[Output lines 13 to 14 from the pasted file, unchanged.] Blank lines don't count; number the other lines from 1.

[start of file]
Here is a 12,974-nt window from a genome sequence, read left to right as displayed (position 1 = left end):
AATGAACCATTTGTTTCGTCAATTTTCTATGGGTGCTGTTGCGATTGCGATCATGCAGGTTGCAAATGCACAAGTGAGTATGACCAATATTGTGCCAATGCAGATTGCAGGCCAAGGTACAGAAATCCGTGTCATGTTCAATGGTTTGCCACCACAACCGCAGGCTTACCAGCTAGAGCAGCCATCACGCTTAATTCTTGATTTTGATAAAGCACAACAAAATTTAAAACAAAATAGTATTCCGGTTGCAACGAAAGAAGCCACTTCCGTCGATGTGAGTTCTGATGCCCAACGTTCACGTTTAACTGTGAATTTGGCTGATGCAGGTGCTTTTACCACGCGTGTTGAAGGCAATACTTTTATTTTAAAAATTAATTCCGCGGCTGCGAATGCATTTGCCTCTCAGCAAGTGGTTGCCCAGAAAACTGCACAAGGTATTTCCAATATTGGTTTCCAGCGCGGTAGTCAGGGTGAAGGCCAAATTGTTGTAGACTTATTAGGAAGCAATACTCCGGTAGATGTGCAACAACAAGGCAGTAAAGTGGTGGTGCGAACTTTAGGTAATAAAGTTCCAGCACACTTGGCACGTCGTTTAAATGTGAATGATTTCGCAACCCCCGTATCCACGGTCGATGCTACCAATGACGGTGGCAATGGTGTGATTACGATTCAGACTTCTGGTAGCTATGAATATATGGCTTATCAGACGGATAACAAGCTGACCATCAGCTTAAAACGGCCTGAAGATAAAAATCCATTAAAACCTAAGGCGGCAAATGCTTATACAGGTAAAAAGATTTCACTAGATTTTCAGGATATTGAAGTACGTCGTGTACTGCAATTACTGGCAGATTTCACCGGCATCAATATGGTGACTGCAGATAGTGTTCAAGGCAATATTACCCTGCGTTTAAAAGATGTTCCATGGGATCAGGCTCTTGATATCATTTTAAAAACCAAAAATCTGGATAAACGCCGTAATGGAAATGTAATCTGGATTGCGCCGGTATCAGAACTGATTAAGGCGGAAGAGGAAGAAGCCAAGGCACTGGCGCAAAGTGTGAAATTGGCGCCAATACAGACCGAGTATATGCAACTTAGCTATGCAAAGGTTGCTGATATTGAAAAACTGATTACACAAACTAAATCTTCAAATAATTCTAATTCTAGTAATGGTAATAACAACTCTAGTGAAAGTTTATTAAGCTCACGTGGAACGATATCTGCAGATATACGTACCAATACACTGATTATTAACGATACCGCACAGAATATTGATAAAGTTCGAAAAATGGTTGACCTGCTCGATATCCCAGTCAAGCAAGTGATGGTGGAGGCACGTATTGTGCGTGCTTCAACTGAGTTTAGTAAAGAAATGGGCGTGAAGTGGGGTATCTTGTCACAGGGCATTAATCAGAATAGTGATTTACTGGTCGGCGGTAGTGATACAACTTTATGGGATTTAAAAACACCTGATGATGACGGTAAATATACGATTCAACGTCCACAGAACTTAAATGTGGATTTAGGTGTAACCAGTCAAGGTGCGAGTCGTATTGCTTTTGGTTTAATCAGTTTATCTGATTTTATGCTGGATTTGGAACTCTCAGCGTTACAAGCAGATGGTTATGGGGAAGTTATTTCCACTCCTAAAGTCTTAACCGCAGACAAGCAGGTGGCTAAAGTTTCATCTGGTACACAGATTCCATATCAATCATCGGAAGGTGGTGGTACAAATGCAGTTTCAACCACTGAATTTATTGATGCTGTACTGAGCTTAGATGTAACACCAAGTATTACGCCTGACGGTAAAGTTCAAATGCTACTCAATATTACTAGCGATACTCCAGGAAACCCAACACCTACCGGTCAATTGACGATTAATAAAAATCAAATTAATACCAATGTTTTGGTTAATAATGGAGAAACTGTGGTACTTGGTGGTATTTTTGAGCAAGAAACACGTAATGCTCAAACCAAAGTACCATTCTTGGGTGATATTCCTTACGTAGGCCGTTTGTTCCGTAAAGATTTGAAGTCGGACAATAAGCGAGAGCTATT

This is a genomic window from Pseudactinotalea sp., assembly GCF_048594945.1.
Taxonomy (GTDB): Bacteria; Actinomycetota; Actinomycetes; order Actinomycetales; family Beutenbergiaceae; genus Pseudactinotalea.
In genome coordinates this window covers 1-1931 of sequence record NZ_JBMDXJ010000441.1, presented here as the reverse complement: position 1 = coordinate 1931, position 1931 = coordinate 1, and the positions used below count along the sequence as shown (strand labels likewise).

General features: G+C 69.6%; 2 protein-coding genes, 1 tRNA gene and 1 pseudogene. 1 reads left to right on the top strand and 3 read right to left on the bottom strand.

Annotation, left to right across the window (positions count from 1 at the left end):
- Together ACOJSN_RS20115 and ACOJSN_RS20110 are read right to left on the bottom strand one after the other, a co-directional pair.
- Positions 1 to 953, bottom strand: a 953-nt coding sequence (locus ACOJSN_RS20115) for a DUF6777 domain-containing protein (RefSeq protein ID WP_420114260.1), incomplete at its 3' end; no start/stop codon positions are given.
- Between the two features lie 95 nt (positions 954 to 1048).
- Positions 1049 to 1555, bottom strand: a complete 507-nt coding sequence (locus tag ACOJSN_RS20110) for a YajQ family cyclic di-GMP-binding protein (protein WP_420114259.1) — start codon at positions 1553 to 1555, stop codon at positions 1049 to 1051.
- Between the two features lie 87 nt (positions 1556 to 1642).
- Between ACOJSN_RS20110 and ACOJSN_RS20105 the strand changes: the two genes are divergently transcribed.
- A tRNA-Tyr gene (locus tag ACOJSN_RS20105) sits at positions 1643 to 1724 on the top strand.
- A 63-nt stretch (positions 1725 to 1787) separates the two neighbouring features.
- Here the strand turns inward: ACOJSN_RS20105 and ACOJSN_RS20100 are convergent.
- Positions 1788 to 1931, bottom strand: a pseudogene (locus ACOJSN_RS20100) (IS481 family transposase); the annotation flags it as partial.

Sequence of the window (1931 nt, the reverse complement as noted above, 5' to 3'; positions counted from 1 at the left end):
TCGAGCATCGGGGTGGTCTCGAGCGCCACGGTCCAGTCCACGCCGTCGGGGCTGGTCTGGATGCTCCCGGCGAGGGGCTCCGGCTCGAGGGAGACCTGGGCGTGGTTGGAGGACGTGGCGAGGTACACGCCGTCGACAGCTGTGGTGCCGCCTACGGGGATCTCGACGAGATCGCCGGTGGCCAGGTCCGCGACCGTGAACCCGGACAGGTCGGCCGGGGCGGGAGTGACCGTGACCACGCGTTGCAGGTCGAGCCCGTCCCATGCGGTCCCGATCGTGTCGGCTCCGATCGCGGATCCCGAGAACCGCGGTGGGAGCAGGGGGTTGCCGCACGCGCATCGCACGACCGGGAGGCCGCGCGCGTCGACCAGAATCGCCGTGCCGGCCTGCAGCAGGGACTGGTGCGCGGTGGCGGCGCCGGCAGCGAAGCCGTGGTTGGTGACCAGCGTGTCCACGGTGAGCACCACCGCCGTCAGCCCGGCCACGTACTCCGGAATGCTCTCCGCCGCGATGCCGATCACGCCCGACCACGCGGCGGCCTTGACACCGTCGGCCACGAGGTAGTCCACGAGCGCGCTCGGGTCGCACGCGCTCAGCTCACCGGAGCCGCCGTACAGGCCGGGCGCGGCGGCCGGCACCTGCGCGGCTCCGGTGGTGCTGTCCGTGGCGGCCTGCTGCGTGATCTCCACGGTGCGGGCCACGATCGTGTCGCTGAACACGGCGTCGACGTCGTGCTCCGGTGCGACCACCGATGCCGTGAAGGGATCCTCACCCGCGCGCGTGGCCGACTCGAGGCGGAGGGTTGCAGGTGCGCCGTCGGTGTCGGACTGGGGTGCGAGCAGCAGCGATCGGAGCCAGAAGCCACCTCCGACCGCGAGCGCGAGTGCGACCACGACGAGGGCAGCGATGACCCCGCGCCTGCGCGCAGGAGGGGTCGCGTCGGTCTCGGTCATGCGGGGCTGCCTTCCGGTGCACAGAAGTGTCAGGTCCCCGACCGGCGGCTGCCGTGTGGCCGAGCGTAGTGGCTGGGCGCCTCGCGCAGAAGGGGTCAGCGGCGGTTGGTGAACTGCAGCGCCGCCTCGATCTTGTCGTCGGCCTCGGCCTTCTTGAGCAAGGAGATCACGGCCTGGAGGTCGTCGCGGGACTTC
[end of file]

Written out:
- Between ACOJSN_RS20110 and ACOJSN_RS20105 the strand changes: the two genes are divergently transcribed.
- A tRNA-Tyr gene (locus tag ACOJSN_RS20105) sits at positions 1643 to 1724 on the top strand.